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Buying a Home
How long do you plan on living in the home?
Can the home meet your future needs?
What does your financial picture look like?
Where will the money come from?
Have you considered the ongoing costs of home ownership?


How long do you plan on living in the home?
The national average for how long people live in their homes is approximately seven to nine years. Reasons for leaving a home can vary widely, but if you purchase a home and decide to move after only a short time, you may end up paying money in order to sell it. Generally, the shorter you're in your home, the less time your home has to appreciate in value perhaps not enough to recover what it cost to buy and sell the home.

The amount of time it takes to recover those costs can depend on various economic factors. In most parts of the country, homes appreciate at an average of five percent per year. If this is the case in the area you are looking to buy a home in, you should stay in your home at least three to four years to recover buying and selling costs. If the area where you buy your home experiences an economic upturn, it may take less time to recover those costs. Conversely, if the local economy is not doing well, it may take longer. Our experts at
Quickerlend can provide you more details on this.

The amount of time you plan on living in your home will have an impact on what home loan you choose. If you plan on staying there for more than ten years, a long-term fixed-rate mortgage might be a sensible choice. But if you know you're going to move within three to five years, an adjustable rate mortgage (ARM), with its lower payment options, might be a better choice.

It's important to find a home and a home loan that satisfy your needs in the present, as well as in the future. Do you plan to have kids in the next few years? Do you plan on starting a business out of your home? Be sure that the home has what you'll need now, and in the years to come, so that you don't outgrow the home and have to leave it prematurely.

It's possible to find a lender for almost any financial situation. However, if your past financial history is good, you will have better home loan options to choose from. Generally, a couple of late payments on a credit report won't affect you that much and you will be considered a good credit risk, qualifying for lower interest rates . If you have more issues on your credit report, lenders like Quickerlend may still provide you with a home loan, but because you're more of a risk to the lender, you may have to pay a higher interest rate and fees.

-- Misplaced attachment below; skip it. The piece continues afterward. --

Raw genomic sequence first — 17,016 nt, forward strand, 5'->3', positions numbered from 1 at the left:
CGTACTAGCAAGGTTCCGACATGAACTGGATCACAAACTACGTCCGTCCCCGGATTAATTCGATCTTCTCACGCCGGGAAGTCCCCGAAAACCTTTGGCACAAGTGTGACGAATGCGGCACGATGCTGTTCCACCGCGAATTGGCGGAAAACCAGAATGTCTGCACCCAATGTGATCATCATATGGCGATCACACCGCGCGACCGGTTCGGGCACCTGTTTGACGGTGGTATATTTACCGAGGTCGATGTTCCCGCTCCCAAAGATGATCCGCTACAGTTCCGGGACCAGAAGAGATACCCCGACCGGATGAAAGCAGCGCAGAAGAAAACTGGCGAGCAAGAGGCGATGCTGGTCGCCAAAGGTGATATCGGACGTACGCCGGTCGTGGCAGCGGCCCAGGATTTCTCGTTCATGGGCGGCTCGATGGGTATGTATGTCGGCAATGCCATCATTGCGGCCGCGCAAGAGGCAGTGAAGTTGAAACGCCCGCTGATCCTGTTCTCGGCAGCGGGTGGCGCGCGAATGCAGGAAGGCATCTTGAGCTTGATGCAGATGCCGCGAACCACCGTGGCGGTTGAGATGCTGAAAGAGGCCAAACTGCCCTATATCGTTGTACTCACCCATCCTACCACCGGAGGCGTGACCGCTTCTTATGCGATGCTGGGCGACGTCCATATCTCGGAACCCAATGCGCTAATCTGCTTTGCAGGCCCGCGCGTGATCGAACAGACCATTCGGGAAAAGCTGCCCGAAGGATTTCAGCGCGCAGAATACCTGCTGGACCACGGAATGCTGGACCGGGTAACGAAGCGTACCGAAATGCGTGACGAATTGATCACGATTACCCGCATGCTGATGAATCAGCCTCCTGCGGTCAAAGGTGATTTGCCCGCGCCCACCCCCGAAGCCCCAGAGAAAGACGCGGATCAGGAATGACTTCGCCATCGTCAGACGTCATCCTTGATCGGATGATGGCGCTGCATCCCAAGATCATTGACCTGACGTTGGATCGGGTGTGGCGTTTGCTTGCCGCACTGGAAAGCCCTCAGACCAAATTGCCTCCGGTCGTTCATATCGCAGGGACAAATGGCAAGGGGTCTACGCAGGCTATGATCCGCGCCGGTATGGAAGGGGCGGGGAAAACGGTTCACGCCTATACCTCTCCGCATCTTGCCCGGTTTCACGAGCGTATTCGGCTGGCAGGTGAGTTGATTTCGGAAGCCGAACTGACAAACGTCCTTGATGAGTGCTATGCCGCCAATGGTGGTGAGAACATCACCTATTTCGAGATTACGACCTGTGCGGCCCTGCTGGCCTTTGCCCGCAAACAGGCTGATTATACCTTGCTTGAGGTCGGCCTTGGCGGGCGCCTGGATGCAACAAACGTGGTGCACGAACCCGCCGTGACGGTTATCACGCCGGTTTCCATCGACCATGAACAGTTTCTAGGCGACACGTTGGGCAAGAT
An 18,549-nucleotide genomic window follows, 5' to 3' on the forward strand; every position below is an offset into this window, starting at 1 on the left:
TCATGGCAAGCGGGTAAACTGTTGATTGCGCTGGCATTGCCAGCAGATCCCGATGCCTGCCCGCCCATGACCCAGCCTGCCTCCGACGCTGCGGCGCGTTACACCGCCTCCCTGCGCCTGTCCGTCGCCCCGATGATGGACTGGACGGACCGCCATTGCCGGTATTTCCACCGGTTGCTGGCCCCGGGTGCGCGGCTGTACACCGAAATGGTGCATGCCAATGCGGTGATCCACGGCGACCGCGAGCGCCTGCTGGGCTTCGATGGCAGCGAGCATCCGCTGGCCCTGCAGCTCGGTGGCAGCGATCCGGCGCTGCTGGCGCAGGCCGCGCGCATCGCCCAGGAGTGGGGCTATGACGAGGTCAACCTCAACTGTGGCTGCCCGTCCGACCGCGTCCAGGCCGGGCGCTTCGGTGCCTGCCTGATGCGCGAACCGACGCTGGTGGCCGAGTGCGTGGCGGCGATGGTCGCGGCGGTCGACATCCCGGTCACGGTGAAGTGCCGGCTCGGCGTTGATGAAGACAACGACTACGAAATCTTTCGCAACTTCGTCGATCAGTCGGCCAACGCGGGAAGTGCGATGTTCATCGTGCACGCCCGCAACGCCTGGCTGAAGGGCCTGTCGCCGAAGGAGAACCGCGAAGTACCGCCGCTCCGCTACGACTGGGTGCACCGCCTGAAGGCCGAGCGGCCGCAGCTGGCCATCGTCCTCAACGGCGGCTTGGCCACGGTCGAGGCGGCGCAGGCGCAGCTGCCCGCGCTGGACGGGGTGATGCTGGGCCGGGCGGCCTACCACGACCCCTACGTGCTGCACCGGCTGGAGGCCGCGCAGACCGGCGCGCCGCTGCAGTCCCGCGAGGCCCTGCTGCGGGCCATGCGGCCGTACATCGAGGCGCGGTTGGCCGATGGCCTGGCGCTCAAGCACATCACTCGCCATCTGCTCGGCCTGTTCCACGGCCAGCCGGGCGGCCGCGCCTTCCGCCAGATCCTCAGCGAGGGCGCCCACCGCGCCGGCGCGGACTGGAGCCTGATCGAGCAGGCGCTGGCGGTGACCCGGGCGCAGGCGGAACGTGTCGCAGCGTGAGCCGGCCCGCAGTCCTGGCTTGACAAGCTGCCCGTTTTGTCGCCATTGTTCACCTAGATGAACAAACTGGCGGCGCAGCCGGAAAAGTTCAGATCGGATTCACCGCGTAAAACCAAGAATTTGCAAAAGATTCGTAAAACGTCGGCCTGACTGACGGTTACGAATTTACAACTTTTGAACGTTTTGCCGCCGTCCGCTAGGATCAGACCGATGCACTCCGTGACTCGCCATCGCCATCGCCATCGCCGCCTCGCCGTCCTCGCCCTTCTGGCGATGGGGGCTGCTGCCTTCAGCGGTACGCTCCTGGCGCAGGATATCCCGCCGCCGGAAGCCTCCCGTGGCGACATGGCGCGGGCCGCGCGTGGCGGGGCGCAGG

Some people believe you should refrain from borrowing as much as you qualify for so as not to stretch your financial boundaries. Others feel you should stretch to buy as much home as you can afford because with expected increases in your earning potential, a big payment today will seem like less of a payment in the future. Only you can make this decision.

A popular guideline is to follow the "28/36" rule. This rule says that your monthly housing costs shouldn't exceed 28 percent of your monthly income, and your total debt payments shouldn't exceed 36 percent of your total monthly income. If your payments do not follow the 28/36 rule, don't worry. Quickerlend offers mortgages customized to each borrower's individual situation. Depending on your assets, credit history , job potential and other factors, Quickerlend can work with ratios 40-60% or higher.

While we are not advocating that you should purchase a home utilizing the higher ratios, it's important for you to know there are other options available.

Typically, home buyers will need money for the down payment and closing costs in order to close the loan. However, you don't always have to have a lot of money for a down payment, as long as you're a good financial risk to a lender. Several loan options today offer zero down and low down payment home loans. Even if your credit isn't stellar but you have managed to save 10-20% for a down payment, you will still have some very good mortgage options.

Maintenance, improvements, taxes and insurance all add to the costs of owning a home. And if you buy a condominium or a town home, some communities require a monthly homeowner's association fee. If you're concerned about these types of additional costs, you should look for home loan options that minimize fees and lower your mortgage payment relative to other home loan options. Be sure to make your realtor and your lender aware of your concerns.

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